An image of the dusty disk around Fomalhaut, with its planet, Fomalhaut-b, seen in the insert (at two different epochs). The orbit of the planet is less circular than the Earth's orbit. A new paper analyzes the probable orbital character of transiting exoplanets. Credit: NASA, ESA, and P. Kalas (University of California, Berkeley)
An exoplanet is a planet orbiting a star other than our sun.
As of this week, the exoplanet encyclopedia website lists 694 confirmed planets around other stars. Most of them have numerous physical parameters reasonably well determined, such as planetary mass and size of the orbit. One important parameter is the eccentricity of an orbit, a measure of how non-circular it is; a circular orbit has an eccentricity of zero, while the maximum eccentricity is one.
In our solar system, for example, the Earth's eccentricity is 0.017 (almost a perfect circle), and the largest planetary eccentricity is Mercury's, 0.206. Since the eccentricity in part determines how the solar heating of a planet varies over its year, it is a critical parameter for inferring whether possible liquid water on an exoplanet surface (non has yet been discovered) could stay liquid over its whole year.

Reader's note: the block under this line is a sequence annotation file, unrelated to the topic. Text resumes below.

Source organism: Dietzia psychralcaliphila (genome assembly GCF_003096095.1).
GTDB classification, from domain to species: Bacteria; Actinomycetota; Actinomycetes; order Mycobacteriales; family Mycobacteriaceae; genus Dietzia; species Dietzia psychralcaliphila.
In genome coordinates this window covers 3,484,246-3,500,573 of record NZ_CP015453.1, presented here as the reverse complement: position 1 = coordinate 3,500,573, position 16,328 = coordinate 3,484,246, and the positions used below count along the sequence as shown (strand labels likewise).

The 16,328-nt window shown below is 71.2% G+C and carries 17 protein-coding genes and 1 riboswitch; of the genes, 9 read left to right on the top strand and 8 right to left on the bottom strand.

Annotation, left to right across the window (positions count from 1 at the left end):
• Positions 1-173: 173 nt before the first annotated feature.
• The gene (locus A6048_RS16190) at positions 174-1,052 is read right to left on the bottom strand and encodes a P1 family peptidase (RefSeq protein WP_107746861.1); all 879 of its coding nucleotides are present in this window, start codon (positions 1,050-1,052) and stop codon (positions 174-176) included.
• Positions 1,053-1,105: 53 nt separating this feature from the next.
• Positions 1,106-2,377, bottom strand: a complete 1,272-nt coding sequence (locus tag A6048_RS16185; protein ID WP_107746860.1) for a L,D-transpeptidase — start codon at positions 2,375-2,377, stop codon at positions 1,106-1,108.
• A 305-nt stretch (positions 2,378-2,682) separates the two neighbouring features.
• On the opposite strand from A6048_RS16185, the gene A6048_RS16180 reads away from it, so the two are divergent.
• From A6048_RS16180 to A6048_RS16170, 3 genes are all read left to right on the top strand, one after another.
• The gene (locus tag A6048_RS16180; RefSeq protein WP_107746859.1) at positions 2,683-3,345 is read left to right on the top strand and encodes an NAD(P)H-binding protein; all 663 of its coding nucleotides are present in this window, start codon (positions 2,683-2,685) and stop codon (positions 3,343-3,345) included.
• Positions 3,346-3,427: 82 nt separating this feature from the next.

In striking contrast to solar system planets, exoplanet studies of giant planetshave found that most have large eccentricities, many greater than 0.3. The Kepler satellite has detected over a thousand exoplanets (or candidate exoplanets) so far using the transit technique (i.e., seeing the starlight dim as the planet passes across the face of the star). Obtaining the orbital parameters of transiting exoplanets, however, is not as easy as with other techniques. Nevertheless, models can analyze the statistical behavior of the transits and infer general characteristics.
CfA astronomers Matt Holman, Samuel Quinn, Darin Ragozzine, and Guillermo Torres joined with colleagues on the Kepler science team to estimate the eccentricities of exoplanets around stars slightly cooler than the sun. With some fairly general assumptions, they find an average eccentricity is probably somewhat larger than Mercury's in our solar system, and with extreme values on either end (close to zero or to one) unlikely. The new results, which will refined as more data are collected and analyzed, are important not only for their implications about habitable planets, but because they will help astronomers better how planets form and settle into their stable orbits.